• Err on the side of caution. Assuming you’re not sure yet exactly how bad the breach is, talk about how bad you’re worried it might be. It’s fine to come back a few days later with reassuring new information: “It’s not as bad as we feared.” But it’s very destructive if you have to come back later to say “it’s worse than we thought.” So make sure your early damage assessments are pessimistic enough that you’re unlikely to need to go down the “worse than we thought” road.
  • Let people watch you struggle to cope and improve. Watching your organization struggle in the aftermath of a data breach builds confidence – first in your determination to make it right; and later, when you have made some progress, in the effectiveness of the responses and improvements you have implemented. It’s tempting to do your struggling in private, especially when you know you’re not going to be able to solve the problem totally. But bland assurances that you’re working on it aren’t nearly as effective as letting people watch you work on it.
  • Take responsibility, both moral and financial. Most organizations are good about taking financial responsibility for data breaches, often going further than the law requires. But they sometimes imagine that paying up is a replacement for apologizing. You need to do both. (Consider all the compensation BP has paid for the Deepwater Horizon oil spill; without a credible apology, the money has had little if any reputational payoff.) It’s fine to express your anger at the cybercriminals. But stopping them was your job; you failed and need to say so.
  • Tell people stories about themselves. This is one recommendation that organizations usually get wrong. Affected stakeholders want evidence that the organization responsible for the damage really knows what it’s like for those on the receiving end. Pick a few badly affected stakeholders and get their permission to tell their story – as vividly and empathically as you can. Those similarly affected will feel better. Those less affected will feel much better. Everyone will feel you really get it.
  • Offer detailed guidance on the path forward. What kinds of damage are you promising to reimburse? What kinds of damage might end up uncompensated? What should I do if I have been affected? What should I do if I think I might have been affected? What should I do if I want to take steps to reduce possible future effects of the breach that already happened, or my vulnerability to future breaches? The least you can do is make sure affected stakeholders can find detailed but easy-to-understand answers to their questions.
number 6
In general, how would you grade Target’s handling of the crisis? How about Neiman Marcus? What have such companies done correctly? Where have they erred?

I didn’t follow these two specific breaches closely enough to feel entitled to assess Target’s and Neiman Marcus’s performance.

I do know that both companies faced follow-up “worse than we thought” stories – so apparently their original damage assessments were over-optimistic. Target has been widely criticized for waiting a week to confirm published rumors of its breach, but after a slow-moving start its sensitivity to customer concerns has been widely praised. I don’t think either company did nearly enough to tell people stories about themselves, to dramatize how badly some customers were affected (and thus prove the company knows it and feels it).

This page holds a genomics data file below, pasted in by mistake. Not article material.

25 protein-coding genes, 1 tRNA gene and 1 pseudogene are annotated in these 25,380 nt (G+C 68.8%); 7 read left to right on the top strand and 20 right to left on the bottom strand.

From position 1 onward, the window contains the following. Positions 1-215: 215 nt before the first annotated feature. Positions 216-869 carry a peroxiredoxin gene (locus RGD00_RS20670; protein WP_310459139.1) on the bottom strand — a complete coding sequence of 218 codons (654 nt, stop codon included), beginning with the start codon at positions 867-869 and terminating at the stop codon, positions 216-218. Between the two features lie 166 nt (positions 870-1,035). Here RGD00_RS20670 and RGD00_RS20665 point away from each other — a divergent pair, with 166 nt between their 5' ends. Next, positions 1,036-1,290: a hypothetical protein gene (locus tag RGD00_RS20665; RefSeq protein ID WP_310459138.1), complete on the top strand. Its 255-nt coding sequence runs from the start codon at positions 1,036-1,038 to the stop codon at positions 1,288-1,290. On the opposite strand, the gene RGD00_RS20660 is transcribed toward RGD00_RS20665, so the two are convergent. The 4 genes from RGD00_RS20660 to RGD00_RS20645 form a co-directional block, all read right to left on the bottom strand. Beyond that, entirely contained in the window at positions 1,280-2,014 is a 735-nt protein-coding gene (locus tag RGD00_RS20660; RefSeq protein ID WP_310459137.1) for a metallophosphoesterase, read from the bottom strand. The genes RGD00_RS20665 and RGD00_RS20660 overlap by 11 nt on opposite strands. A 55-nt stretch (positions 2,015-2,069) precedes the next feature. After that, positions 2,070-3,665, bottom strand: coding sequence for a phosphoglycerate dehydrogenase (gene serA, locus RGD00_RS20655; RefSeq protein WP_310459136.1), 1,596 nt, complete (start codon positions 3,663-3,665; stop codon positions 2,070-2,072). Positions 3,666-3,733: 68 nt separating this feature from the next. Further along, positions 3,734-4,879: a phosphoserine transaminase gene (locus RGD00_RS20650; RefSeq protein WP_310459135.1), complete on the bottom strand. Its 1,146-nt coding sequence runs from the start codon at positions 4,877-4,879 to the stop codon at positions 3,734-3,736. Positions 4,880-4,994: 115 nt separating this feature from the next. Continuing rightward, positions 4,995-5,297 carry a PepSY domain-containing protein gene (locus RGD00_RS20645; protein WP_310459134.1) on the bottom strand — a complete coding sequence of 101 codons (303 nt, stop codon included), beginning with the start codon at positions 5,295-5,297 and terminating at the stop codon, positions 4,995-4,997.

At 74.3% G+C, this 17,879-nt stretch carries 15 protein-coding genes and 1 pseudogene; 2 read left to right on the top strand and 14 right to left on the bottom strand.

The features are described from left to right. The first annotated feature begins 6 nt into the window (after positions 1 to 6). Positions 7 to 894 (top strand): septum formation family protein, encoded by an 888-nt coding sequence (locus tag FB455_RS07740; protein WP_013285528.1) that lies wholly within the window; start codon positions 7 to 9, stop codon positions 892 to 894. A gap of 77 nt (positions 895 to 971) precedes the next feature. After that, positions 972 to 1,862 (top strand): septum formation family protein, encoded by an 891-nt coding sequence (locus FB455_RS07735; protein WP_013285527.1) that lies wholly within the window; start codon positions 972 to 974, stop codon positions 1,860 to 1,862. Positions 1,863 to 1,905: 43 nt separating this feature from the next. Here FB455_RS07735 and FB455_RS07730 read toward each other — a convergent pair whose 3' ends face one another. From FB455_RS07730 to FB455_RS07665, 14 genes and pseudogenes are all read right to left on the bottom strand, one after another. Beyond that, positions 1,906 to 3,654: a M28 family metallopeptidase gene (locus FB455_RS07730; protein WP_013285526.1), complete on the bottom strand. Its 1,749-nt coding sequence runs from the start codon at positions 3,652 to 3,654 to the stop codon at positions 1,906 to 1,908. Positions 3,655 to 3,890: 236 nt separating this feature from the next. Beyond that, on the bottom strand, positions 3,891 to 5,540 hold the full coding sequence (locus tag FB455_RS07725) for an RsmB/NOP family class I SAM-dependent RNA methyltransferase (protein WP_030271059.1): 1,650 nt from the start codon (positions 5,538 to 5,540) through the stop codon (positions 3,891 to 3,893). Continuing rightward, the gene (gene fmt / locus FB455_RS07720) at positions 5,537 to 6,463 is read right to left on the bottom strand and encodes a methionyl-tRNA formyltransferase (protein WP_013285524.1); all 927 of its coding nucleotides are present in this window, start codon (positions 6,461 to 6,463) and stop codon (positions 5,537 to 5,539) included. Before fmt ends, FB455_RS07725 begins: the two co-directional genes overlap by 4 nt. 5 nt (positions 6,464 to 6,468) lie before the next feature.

You sent me a February 18 Wall Street Journal clip that shows exactly what I mean by letting people watch you struggle. The headline tells the tale: “Inside Target, CEO Gregg Steinhafel Struggles to Contain Giant Cybertheft: How Target Is Working to Manage Crisis After Theft of Credit and Debit Card Numbers From Millions of Customers.”

A March 13 Bloomberg Businessweek story reported that Target was well ahead of most retail chains in its data security precautions. The company had systems in place that detected the malware responsible for its huge data breach, and those systems issued several urgent alarms in time to prevent any damage to customers. But according to the story, Target ignored the warnings, perhaps because its people mistrusted the comparatively new monitoring software.

I am generally wary when post-crisis news coverage finds warnings or precursors that were ignored. Such coverage is often distorted by hindsight bias: What looks like an obvious red flag after the fact may have looked like a routine false alarm at the time. (If every company has a file full of warnings about possible breaches, then any company that experiences a breach is vulnerable to charges that it was warned.) But Bloomberg Businessweek reporter Lily Hay Newman made a pretty good case that the attack on Target wasn’t especially sophisticated – was arguably amateurish – and that Target’s data security team simply failed to take the protective actions that were obviously called for once their monitoring software had flagged the problem.

The revelation (if it’s true) that Target botched an opportunity to prevent its massive data breach is certainly damaging. It may well be more damaging coming a couple of months after the story broke than if Target had made it part of the original narrative. The same is true of the warning in Target’s mid-March annual report to the SEC that the harm to consumer privacy may go further than we know so far. The longer the story keeps getting worse, the tougher it will be for Target to get past it.